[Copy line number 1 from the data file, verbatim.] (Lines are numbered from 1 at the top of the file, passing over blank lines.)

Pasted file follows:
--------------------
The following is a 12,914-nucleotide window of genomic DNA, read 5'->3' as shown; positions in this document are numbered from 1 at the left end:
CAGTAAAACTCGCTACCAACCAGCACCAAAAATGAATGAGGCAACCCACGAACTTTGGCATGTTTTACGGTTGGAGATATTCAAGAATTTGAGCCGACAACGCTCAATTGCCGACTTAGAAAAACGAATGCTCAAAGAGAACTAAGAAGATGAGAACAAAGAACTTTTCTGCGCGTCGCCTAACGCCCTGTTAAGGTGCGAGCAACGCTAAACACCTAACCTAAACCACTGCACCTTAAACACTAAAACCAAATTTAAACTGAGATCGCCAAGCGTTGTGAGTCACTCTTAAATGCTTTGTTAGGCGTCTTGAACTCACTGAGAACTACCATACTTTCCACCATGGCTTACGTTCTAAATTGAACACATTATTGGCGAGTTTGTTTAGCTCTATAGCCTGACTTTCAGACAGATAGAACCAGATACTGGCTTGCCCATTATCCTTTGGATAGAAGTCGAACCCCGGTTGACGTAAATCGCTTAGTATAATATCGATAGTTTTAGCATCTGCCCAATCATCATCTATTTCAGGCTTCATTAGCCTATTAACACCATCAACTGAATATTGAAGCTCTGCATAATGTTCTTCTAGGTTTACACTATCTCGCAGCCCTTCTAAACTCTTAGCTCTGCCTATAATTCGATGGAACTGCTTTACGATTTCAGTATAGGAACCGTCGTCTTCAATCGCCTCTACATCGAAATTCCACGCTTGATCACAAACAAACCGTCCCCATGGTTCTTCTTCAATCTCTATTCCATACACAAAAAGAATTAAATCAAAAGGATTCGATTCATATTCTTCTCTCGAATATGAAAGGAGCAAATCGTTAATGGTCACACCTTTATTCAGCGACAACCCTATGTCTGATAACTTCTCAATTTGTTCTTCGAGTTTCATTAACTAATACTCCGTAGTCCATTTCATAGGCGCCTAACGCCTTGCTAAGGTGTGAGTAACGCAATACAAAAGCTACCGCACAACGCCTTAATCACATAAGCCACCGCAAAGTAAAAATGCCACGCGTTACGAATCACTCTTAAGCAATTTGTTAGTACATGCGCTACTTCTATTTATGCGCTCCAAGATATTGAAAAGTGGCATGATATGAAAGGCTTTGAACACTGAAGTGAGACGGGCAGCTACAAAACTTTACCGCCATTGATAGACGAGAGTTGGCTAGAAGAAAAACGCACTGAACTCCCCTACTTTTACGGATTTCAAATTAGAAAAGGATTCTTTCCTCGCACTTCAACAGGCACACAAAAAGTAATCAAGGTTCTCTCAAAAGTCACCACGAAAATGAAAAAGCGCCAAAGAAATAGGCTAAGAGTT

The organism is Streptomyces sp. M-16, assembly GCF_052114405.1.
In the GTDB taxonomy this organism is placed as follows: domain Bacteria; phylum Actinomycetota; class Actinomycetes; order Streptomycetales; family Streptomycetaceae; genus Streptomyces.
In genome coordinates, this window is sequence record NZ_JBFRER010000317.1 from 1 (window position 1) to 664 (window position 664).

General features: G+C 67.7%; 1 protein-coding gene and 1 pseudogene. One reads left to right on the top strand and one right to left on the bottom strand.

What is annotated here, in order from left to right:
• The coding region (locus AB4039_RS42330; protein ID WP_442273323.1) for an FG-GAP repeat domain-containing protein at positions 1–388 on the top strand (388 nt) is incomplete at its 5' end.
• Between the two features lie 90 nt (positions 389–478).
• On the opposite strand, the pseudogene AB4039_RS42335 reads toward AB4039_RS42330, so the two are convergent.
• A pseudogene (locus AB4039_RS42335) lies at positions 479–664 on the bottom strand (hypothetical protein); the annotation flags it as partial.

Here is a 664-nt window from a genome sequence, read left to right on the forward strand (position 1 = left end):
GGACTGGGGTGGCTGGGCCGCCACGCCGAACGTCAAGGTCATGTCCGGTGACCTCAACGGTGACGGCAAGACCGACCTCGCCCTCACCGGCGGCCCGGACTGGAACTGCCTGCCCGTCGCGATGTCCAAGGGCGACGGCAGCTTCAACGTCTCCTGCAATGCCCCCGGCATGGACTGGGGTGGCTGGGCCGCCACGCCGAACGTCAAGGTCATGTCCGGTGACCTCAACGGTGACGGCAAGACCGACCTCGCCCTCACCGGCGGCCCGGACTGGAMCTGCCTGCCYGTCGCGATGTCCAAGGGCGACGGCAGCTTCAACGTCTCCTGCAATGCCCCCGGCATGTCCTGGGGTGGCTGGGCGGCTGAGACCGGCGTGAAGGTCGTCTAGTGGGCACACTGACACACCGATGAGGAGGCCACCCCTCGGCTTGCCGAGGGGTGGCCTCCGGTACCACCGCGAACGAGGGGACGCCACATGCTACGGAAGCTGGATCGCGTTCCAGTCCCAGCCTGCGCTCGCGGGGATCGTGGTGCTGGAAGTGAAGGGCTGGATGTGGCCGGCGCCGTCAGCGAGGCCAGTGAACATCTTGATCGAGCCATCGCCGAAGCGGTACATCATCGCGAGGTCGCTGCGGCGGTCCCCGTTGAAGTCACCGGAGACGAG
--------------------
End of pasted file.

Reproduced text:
The following is a 12,914-nucleotide window of genomic DNA, read 5'->3' as shown; positions in this document are numbered from 1 at the left end: